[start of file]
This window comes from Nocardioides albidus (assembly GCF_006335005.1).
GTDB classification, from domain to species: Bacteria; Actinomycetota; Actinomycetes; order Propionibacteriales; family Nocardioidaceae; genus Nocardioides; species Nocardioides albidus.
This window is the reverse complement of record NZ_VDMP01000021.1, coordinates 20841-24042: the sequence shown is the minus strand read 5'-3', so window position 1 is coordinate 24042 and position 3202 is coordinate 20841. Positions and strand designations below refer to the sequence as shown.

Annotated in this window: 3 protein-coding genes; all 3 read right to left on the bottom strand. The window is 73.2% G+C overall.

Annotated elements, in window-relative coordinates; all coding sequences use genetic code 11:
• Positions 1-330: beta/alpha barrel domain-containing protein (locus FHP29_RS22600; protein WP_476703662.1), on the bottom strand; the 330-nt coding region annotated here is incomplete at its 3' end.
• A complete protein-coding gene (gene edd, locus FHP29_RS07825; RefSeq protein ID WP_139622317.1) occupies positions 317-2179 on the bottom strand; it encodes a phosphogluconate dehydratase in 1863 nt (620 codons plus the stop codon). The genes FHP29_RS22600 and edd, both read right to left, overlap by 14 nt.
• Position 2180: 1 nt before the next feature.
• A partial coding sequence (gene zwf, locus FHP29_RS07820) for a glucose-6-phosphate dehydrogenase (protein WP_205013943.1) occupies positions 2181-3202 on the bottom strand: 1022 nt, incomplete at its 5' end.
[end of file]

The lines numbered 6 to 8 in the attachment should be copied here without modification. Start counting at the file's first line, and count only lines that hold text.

• Positions 1-330: beta/alpha barrel domain-containing protein (locus FHP29_RS22600; protein WP_476703662.1), on the bottom strand; the 330-nt coding region annotated here is incomplete at its 3' end.
• A complete protein-coding gene (gene edd, locus FHP29_RS07825; RefSeq protein ID WP_139622317.1) occupies positions 317-2179 on the bottom strand; it encodes a phosphogluconate dehydratase in 1863 nt (620 codons plus the stop codon). The genes FHP29_RS22600 and edd, both read right to left, overlap by 14 nt.
• Position 2180: 1 nt before the next feature.